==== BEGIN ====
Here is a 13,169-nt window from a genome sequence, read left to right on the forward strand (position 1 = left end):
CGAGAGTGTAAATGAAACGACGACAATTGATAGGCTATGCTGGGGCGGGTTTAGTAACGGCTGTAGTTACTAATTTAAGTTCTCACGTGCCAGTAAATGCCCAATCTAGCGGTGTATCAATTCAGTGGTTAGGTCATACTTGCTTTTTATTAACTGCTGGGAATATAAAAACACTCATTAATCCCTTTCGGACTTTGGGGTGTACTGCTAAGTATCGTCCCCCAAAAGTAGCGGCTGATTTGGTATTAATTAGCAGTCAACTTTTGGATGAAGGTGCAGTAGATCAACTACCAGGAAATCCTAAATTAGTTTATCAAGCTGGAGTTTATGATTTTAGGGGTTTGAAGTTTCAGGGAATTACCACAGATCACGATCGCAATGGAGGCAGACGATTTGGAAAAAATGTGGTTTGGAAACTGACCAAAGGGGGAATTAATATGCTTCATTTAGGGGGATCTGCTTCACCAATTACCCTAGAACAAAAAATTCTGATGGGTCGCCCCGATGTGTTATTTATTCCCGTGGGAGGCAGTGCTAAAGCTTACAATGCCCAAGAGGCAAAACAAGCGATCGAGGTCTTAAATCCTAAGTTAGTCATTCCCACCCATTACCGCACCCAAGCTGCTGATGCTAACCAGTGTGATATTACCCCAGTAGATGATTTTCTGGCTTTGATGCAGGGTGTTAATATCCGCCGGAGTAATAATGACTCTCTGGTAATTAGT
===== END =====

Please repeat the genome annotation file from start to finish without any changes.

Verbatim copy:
Here is a 13,169-nt window from a genome sequence, read left to right on the forward strand (position 1 = left end):
CGAGAGTGTAAATGAAACGACGACAATTGATAGGCTATGCTGGGGCGGGTTTAGTAACGGCTGTAGTTACTAATTTAAGTTCTCACGTGCCAGTAAATGCCCAATCTAGCGGTGTATCAATTCAGTGGTTAGGTCATACTTGCTTTTTATTAACTGCTGGGAATATAAAAACACTCATTAATCCCTTTCGGACTTTGGGGTGTACTGCTAAGTATCGTCCCCCAAAAGTAGCGGCTGATTTGGTATTAATTAGCAGTCAACTTTTGGATGAAGGTGCAGTAGATCAACTACCAGGAAATCCTAAATTAGTTTATCAAGCTGGAGTTTATGATTTTAGGGGTTTGAAGTTTCAGGGAATTACCACAGATCACGATCGCAATGGAGGCAGACGATTTGGAAAAAATGTGGTTTGGAAACTGACCAAAGGGGGAATTAATATGCTTCATTTAGGGGGATCTGCTTCACCAATTACCCTAGAACAAAAAATTCTGATGGGTCGCCCCGATGTGTTATTTATTCCCGTGGGAGGCAGTGCTAAAGCTTACAATGCCCAAGAGGCAAAACAAGCGATCGAGGTCTTAAATCCTAAGTTAGTCATTCCCACCCATTACCGCACCCAAGCTGCTGATGCTAACCAGTGTGATATTACCCCAGTAGATGATTTTCTGGCTTTGATGCAGGGTGTTAATATCCGCCGGAGTAATAATGACTCTCTGGTAATTAGT